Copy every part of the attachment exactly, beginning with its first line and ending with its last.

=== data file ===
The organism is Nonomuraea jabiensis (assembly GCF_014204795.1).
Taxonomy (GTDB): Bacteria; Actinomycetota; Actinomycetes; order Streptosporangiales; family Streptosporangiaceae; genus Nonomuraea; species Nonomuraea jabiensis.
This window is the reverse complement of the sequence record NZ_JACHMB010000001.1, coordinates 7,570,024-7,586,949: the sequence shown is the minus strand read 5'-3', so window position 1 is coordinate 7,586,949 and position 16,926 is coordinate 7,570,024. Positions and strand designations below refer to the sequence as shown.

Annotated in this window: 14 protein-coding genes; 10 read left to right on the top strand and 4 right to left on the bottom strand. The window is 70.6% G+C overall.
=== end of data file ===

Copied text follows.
The organism is Nonomuraea jabiensis (assembly GCF_014204795.1).
Taxonomy (GTDB): Bacteria; Actinomycetota; Actinomycetes; order Streptosporangiales; family Streptosporangiaceae; genus Nonomuraea; species Nonomuraea jabiensis.
This window is the reverse complement of the sequence record NZ_JACHMB010000001.1, coordinates 7,570,024-7,586,949: the sequence shown is the minus strand read 5'-3', so window position 1 is coordinate 7,586,949 and position 16,926 is coordinate 7,570,024. Positions and strand designations below refer to the sequence as shown.

Annotated in this window: 14 protein-coding genes; 10 read left to right on the top strand and 4 right to left on the bottom strand. The window is 70.6% G+C overall.